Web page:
The Root of the Behavior
While eating rocks is a problem that can be quite grave and requires owner intervention, chewing rocks can also be troubling. Dogs who choose to chew on rocks not only do irreparable damage to their teeth, but they are also at a higher risk for tissue lesions in the lining of the mouth, gastrointestinal distress, blockages, and choking. Since dogs rarely know their limitations, it is possible for your dog to scoop up a rock just large enough to block his airway, and if not caught in time, can lead to suffocation and premature death. We understand that our dogs like to chew rocks, and there are even a few who like to eat them. What we don't understand yet is why. There are several different reasons why dogs choose to play with rocks. Determining the precise source for the action can be challenging. This seemingly peculiar activity could trace its roots to either behavioral issues or medical concerns. On the behavioral front, it has been suggested that some dogs play with rocks for attention. Attention is attention, be it positive or negative, so if chewing on a rock is what it takes, that just might be sufficient motivation for Fido to start nibbling.
Encouraging the Behavior
Other experts suggest that boredom can also be a factor in rock chewing. In the absence of other more engaging toys to play with, our dogs will find means to amuse themselves. Rocks are easily accessible, and they are an object they can use in a variety of different ways to have fun. Then there is the basic truth that dogs just like to chew! Chewing is good for our dogs both physically and emotionally. There are great health benefits for them in using their jaws in this fashion including critical stress relief. Consider it the canine equivalent of a hot bath, a cup of tea, and a good book. Still, this behavior can find its basis in medical issues. Doctors suggest that some dogs may choose to chew or eat rocks due to dietary or vitamin and mineral deficiencies in their systems. Running diagnostic bloodwork at your local veterinary clinic may help you to determine what Fido is missing in his diet so that you can supplement it for overall improved health, and hopefully, cessation of the behavior. Other conditions that also can be responsible for chewing or eating of rocks include diabetes mellitus or disturbances of the intestines. It is always wise to rule out any potential medical concerns before assuming your dog's activity is behavior-based.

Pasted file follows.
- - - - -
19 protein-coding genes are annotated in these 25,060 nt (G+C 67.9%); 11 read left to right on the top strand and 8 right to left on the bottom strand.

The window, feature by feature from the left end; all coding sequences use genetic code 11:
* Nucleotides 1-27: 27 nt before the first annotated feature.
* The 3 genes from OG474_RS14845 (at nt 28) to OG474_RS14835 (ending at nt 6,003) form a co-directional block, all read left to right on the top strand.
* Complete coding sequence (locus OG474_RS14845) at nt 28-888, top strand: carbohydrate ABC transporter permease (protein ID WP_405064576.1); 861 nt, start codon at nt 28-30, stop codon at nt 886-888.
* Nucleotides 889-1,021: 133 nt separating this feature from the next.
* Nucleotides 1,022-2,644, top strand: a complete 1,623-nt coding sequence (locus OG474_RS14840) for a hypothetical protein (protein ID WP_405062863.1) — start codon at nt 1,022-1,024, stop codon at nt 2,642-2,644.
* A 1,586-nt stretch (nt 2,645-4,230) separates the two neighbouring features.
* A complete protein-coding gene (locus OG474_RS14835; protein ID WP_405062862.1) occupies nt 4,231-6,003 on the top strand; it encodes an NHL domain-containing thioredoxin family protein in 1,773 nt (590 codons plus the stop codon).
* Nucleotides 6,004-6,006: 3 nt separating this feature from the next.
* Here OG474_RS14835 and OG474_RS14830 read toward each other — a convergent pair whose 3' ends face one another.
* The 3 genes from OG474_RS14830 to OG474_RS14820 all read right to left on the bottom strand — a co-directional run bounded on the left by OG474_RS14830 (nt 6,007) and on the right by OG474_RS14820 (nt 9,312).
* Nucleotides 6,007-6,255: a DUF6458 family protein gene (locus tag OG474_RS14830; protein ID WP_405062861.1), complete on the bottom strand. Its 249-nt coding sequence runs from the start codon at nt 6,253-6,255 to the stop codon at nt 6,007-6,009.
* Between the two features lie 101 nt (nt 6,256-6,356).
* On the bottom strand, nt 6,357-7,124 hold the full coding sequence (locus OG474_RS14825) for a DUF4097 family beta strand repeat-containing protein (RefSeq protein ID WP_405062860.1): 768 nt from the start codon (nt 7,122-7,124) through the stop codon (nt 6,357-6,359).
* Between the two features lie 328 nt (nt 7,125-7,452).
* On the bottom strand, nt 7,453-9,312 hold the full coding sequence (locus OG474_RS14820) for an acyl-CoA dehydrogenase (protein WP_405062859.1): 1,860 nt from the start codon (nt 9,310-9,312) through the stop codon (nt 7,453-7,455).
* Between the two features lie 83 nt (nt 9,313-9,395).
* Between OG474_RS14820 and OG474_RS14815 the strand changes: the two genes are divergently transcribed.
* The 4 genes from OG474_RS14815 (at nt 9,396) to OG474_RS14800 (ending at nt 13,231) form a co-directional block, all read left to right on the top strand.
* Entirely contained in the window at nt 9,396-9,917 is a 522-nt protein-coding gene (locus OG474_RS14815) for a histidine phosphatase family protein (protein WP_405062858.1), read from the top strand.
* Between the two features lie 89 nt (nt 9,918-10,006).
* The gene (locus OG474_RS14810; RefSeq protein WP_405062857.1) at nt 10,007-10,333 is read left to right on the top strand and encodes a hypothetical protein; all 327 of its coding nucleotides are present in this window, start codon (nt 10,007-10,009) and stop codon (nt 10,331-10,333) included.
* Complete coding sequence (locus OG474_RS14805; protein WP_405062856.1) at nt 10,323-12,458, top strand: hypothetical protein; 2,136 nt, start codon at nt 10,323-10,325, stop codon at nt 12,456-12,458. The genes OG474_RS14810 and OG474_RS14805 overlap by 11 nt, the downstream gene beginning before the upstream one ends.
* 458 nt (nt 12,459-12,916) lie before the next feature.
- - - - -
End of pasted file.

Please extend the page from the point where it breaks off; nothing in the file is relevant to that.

If your dog likes to play with rocks, there are some strategies you can employ to help change this behavior. Redirection is a powerful tool owners can use to assist their dogs with shifting their focus to activities that would be more beneficial for them. Should you happen upon Fido having a good "chow down" on his favorite rock, divert his attention by interesting him with a different toy or his favorite treat. Once Fido is engaged with a different toy or activity, you can then remove the rock to prevent further chomping sessions. Make sure Fido has access to plenty of engaging toys. If your dog is bored, he can, and he will create his own fun. Ensuring that Fido has a steady supply of cool stuff to play with will go a long way in keeping him away from choosing to play with rocks instead. Consider Fido's activity. Is he active enough? A dog that isn't getting enough physical activity will often result to behaviors that can be destructive both to him and his environment. Taking Fido for daily walks will go a long way to prevent this from happening.